GM to Offer Buyouts to 74,000 Workers

After reaching a deal with the Union Auto Workers Union, General Motors says it will offer buyout packages to 74,000 of its unionized hourly workers. It's the biggest buyout offer since 2006.

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NPR's business news starts with General Motors big new buyout plan.

After reaching a deal with the United Autoworkers, GM says it will offer buyout packages to 74,000 of its unionized hourly workers. It will replace many of those workers with lower-paid employees. It's the biggest buyout offer since 2006. The company's trying to cut costs and shrink its oversized North American operations. General Motors is still the world's biggest carmaker, but it's still struggling to become profitable. The company, today, announced quarterly losses and the biggest annual loss in its history - though most of last year's nearly nine billion dollar loss comes from a one-time tax charge.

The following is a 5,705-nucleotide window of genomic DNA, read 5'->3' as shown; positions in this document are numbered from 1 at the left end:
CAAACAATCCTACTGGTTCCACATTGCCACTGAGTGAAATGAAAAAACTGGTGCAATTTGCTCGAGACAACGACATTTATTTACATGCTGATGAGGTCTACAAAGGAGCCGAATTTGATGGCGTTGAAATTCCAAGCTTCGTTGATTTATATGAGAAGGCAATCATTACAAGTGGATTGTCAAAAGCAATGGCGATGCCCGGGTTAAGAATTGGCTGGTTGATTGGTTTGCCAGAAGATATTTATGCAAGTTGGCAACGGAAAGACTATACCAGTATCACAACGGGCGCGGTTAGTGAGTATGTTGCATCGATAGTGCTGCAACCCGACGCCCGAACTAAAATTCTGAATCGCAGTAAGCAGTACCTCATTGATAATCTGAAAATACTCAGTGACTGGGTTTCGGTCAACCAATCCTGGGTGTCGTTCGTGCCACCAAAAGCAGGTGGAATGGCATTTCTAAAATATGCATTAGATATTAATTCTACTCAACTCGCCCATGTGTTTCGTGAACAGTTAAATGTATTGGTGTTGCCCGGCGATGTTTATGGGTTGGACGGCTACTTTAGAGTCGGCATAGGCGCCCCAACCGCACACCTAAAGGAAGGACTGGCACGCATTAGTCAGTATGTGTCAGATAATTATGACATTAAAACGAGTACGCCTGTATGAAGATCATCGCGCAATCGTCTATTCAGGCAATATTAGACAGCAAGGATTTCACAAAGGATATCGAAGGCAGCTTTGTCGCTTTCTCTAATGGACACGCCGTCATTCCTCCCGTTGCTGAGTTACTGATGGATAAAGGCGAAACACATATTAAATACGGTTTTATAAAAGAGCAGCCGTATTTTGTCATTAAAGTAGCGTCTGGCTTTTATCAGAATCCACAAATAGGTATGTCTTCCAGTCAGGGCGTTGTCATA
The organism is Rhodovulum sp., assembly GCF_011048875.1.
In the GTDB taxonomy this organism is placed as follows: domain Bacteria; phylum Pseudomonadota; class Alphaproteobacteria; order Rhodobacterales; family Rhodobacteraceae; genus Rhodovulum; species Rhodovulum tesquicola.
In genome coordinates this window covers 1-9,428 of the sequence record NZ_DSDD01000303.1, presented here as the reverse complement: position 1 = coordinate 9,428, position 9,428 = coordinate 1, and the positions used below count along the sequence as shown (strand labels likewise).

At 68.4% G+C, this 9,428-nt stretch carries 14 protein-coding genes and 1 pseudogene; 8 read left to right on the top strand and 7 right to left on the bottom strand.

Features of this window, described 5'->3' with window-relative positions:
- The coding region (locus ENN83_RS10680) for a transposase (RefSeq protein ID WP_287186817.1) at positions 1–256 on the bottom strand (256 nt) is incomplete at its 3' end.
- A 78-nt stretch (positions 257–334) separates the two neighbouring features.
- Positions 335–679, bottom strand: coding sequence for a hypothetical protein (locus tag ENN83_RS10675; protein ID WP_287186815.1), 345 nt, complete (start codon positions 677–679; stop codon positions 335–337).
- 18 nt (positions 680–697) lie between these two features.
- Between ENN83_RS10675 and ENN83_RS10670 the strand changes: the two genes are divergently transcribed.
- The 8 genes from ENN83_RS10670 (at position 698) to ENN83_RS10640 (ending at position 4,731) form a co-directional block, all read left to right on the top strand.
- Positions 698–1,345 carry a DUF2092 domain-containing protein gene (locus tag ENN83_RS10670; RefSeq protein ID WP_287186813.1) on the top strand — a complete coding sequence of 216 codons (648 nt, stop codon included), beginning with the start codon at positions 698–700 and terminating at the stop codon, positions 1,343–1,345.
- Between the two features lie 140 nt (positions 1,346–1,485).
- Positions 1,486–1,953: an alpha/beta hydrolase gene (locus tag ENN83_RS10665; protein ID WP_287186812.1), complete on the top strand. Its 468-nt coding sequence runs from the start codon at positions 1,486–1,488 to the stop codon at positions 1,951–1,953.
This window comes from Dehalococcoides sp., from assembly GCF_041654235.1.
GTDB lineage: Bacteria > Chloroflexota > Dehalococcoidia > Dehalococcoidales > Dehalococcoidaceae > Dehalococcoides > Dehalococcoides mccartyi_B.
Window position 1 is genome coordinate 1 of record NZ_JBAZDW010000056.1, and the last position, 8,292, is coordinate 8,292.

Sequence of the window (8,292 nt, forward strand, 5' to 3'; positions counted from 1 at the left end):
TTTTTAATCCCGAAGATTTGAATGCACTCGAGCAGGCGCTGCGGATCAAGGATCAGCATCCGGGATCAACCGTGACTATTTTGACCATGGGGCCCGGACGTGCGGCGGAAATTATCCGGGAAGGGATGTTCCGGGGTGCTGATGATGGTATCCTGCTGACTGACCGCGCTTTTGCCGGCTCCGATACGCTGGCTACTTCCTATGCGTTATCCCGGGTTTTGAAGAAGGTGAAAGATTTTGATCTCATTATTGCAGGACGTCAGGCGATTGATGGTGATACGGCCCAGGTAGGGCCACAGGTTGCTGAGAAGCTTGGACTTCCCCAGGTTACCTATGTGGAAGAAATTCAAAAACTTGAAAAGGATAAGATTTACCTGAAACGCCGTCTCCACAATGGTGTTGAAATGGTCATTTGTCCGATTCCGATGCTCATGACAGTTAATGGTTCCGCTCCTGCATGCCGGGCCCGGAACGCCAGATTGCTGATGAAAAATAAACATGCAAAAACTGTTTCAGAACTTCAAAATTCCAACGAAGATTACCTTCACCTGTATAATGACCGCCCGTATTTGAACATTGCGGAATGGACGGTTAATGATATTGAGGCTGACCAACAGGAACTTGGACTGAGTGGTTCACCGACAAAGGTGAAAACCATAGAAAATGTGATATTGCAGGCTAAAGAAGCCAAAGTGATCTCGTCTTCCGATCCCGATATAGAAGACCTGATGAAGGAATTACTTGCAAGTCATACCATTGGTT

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GM Reports $700 Million Loss at End of 2007

After earlier signs that General Motors might be turning around its business, the company lost money again in the final three months of last year.

Losses centered on the auto market in the United States, where the overall economy is at risk of recession.

GM lost more than $700 million in the final quarter of last year.

As usual, the company did well in emerging markets, setting sales records in Latin America and Asia. But sales fell at home.

GM CEO Rick Wagoner attributed some of the company's problems to America's flagging economy and high commodity prices.

IN an effort to keep cutting labor costs, the company is offering another buyout to its seventy-four thousand union workers in the U.S.

Overall, GM reported a $39 billion loss for last year.

The company, though, made that information public months ago. And most of the loss did not come from actual operations, but from a giant tax credit GM had to remove from its books.

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